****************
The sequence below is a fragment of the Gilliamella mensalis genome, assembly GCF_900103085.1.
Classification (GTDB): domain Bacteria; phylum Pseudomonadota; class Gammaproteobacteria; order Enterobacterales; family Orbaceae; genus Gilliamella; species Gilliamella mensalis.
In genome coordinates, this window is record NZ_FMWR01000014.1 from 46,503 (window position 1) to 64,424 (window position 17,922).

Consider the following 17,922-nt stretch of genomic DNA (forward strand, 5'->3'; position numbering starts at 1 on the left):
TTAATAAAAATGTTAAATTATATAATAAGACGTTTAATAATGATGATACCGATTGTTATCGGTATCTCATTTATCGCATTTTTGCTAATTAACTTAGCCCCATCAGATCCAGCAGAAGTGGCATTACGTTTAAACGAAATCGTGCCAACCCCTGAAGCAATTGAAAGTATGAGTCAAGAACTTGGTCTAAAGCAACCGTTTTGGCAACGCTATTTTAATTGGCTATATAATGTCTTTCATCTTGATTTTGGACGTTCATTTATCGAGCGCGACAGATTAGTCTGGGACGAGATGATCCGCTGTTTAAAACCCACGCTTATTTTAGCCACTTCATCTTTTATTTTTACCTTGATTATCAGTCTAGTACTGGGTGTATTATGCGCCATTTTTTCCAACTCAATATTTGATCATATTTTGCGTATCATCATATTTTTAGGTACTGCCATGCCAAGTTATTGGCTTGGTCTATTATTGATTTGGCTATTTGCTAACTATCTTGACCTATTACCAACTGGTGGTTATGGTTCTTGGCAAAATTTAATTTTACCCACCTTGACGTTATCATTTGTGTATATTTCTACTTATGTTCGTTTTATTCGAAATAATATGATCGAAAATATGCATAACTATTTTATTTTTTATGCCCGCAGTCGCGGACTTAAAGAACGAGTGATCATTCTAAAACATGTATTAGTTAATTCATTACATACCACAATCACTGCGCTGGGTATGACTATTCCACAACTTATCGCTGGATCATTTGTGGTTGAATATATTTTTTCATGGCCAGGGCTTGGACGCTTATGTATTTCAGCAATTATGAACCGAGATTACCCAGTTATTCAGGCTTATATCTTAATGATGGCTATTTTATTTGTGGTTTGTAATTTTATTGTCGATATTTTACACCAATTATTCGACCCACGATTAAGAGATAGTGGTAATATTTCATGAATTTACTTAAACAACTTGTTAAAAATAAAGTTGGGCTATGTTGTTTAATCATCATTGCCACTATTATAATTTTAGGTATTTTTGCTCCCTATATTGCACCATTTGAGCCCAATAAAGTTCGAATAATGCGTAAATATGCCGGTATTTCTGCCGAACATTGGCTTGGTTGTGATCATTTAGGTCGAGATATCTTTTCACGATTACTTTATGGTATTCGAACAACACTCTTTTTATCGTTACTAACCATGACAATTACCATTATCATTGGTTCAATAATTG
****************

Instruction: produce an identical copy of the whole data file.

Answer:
The sequence below is a fragment of the Gilliamella mensalis genome, assembly GCF_900103085.1.
Classification (GTDB): domain Bacteria; phylum Pseudomonadota; class Gammaproteobacteria; order Enterobacterales; family Orbaceae; genus Gilliamella; species Gilliamella mensalis.
In genome coordinates, this window is record NZ_FMWR01000014.1 from 46,503 (window position 1) to 64,424 (window position 17,922).

Consider the following 17,922-nt stretch of genomic DNA (forward strand, 5'->3'; position numbering starts at 1 on the left):
TTAATAAAAATGTTAAATTATATAATAAGACGTTTAATAATGATGATACCGATTGTTATCGGTATCTCATTTATCGCATTTTTGCTAATTAACTTAGCCCCATCAGATCCAGCAGAAGTGGCATTACGTTTAAACGAAATCGTGCCAACCCCTGAAGCAATTGAAAGTATGAGTCAAGAACTTGGTCTAAAGCAACCGTTTTGGCAACGCTATTTTAATTGGCTATATAATGTCTTTCATCTTGATTTTGGACGTTCATTTATCGAGCGCGACAGATTAGTCTGGGACGAGATGATCCGCTGTTTAAAACCCACGCTTATTTTAGCCACTTCATCTTTTATTTTTACCTTGATTATCAGTCTAGTACTGGGTGTATTATGCGCCATTTTTTCCAACTCAATATTTGATCATATTTTGCGTATCATCATATTTTTAGGTACTGCCATGCCAAGTTATTGGCTTGGTCTATTATTGATTTGGCTATTTGCTAACTATCTTGACCTATTACCAACTGGTGGTTATGGTTCTTGGCAAAATTTAATTTTACCCACCTTGACGTTATCATTTGTGTATATTTCTACTTATGTTCGTTTTATTCGAAATAATATGATCGAAAATATGCATAACTATTTTATTTTTTATGCCCGCAGTCGCGGACTTAAAGAACGAGTGATCATTCTAAAACATGTATTAGTTAATTCATTACATACCACAATCACTGCGCTGGGTATGACTATTCCACAACTTATCGCTGGATCATTTGTGGTTGAATATATTTTTTCATGGCCAGGGCTTGGACGCTTATGTATTTCAGCAATTATGAACCGAGATTACCCAGTTATTCAGGCTTATATCTTAATGATGGCTATTTTATTTGTGGTTTGTAATTTTATTGTCGATATTTTACACCAATTATTCGACCCACGATTAAGAGATAGTGGTAATATTTCATGAATTTACTTAAACAACTTGTTAAAAATAAAGTTGGGCTATGTTGTTTAATCATCATTGCCACTATTATAATTTTAGGTATTTTTGCTCCCTATATTGCACCATTTGAGCCCAATAAAGTTCGAATAATGCGTAAATATGCCGGTATTTCTGCCGAACATTGGCTTGGTTGTGATCATTTAGGTCGAGATATCTTTTCACGATTACTTTATGGTATTCGAACAACACTCTTTTTATCGTTACTAACCATGACAATTACCATTATCATTGGTTCAATAATTG